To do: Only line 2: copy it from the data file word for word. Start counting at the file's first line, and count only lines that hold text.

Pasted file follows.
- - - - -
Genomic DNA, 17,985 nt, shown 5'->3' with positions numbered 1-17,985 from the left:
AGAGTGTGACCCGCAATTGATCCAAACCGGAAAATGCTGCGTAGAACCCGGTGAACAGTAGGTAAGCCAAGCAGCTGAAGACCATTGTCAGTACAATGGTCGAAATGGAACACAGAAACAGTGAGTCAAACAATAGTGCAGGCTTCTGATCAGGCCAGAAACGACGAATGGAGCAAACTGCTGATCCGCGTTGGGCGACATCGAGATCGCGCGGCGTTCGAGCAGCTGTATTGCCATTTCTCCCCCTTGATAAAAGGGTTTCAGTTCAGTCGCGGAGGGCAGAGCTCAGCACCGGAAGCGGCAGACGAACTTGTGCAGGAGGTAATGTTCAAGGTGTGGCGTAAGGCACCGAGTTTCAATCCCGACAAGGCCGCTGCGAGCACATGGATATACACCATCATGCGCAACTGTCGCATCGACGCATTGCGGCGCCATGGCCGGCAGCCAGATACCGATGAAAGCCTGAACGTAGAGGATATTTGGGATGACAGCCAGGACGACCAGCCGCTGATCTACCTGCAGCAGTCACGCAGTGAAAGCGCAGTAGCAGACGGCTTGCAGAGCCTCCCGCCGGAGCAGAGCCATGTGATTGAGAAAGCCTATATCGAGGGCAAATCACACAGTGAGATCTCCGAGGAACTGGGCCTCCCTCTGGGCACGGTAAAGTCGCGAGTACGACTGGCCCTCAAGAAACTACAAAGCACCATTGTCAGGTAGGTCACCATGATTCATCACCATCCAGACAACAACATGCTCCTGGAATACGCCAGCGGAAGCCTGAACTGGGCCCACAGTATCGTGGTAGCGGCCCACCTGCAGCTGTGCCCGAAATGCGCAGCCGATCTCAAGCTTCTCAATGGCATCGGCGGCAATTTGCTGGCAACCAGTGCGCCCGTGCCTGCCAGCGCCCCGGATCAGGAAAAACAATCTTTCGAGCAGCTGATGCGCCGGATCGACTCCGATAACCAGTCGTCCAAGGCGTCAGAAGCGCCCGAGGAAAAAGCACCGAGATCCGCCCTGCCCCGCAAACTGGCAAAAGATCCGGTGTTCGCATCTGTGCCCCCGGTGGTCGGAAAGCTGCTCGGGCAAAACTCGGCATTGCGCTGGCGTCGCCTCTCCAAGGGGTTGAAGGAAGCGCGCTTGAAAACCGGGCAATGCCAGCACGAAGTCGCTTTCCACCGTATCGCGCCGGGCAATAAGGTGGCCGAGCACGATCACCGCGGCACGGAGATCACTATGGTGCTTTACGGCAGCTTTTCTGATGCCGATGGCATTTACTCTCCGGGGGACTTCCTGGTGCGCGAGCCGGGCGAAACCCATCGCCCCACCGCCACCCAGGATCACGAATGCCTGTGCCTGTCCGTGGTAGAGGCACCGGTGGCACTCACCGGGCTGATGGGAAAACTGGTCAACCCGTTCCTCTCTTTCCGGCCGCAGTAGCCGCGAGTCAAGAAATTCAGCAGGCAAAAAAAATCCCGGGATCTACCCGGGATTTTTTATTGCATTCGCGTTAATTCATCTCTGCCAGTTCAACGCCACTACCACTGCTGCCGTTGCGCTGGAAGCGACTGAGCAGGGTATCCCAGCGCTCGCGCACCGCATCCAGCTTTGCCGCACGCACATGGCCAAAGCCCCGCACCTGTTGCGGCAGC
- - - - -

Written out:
AGAGTGTGACCCGCAATTGATCCAAACCGGAAAATGCTGCGTAGAACCCGGTGAACAGTAGGTAAGCCAAGCAGCTGAAGACCATTGTCAGTACAATGGTCGAAATGGAACACAGAAACAGTGAGTCAAACAATAGTGCAGGCTTCTGATCAGGCCAGAAACGACGAATGGAGCAAACTGCTGATCCGCGTTGGGCGACATCGAGATCGCGCGGCGTTCGAGCAGCTGTATTGCCATTTCTCCCCCTTGATAAAAGGGTTTCAGTTCAGTCGCGGAGGGCAGAGCTCAGCACCGGAAGCGGCAGACGAACTTGTGCAGGAGGTAATGTTCAAGGTGTGGCGTAAGGCACCGAGTTTCAATCCCGACAAGGCCGCTGCGAGCACATGGATATACACCATCATGCGCAACTGTCGCATCGACGCATTGCGGCGCCATGGCCGGCAGCCAGATACCGATGAAAGCCTGAACGTAGAGGATATTTGGGATGACAGCCAGGACGACCAGCCGCTGATCTACCTGCAGCAGTCACGCAGTGAAAGCGCAGTAGCAGACGGCTTGCAGAGCCTCCCGCCGGAGCAGAGCCATGTGATTGAGAAAGCCTATATCGAGGGCAAATCACACAGTGAGATCTCCGAGGAACTGGGCCTCCCTCTGGGCACGGTAAAGTCGCGAGTACGACTGGCCCTCAAGAAACTACAAAGCACCATTGTCAGGTAGGTCACCATGATTCATCACCATCCAGACAACAACATGCTCCTGGAATACGCCAGCGGAAGCCTGAACTGGGCCCACAGTATCGTGGTAGCGGCCCACCTGCAGCTGTGCCCGAAATGCGCAGCCGATCTCAAGCTTCTCAATGGCATCGGCGGCAATTTGCTGGCAACCAGTGCGCCCGTGCCTGCCAGCGCCCCGGATCAGGAAAAACAATCTTTCGAGCAGCTGATGCGCCGGATCGACTCCGATAACCAGTCGTCCAAGGCGTCAGAAGCGCCCGAGGAAAAAGCACCGAGATCCGCCCTGCCCCGCAAACTGGCAAAAGATCCGGTGTTCGCATCTGTGCCCCCGGTGGTCGGAAAGCTGCTCGGGCAAAACTCGGCATTGCGCTGGCGTCGCCTCTCCAAGGGGTTGAAGGAAGCGCGCTTGAAAACCGGGCAATGCCAGCACGAAGTCGCTTTCCACCGTATCGCGCCGGGCAATAAGGTGGCCGAGCACGATCACCGCGGCACGGAGATCACTATGGTGCTTTACGGCAGCTTTTCTGATGCCGATGGCATTTACTCTCCGGGGGACTTCCTGGTGCGCGAGCCGGGCGAAACCCATCGCCCCACCGCCACCCAGGATCACGAATGCCTGTGCCTGTCCGTGGTAGAGGCACCGGTGGCACTCACCGGGCTGATGGGAAAACTGGTCAACCCGTTCCTCTCTTTCCGGCCGCAGTAGCCGCGAGTCAAGAAATTCAGCAGGCAAAAAAAATCCCGGGATCTACCCGGGATTTTTTATTGCATTCGCGTTAATTCATCTCTGCCAGTTCAACGCCACTACCACTGCTGCCGTTGCGCTGGAAGCGACTGAGCAGGGTATCCCAGCGCTCGCGCACCGCATCCAGCTTTGCCGCACGCACATGGCCAAAGCCCCGCACCTGTTGCGGCAGC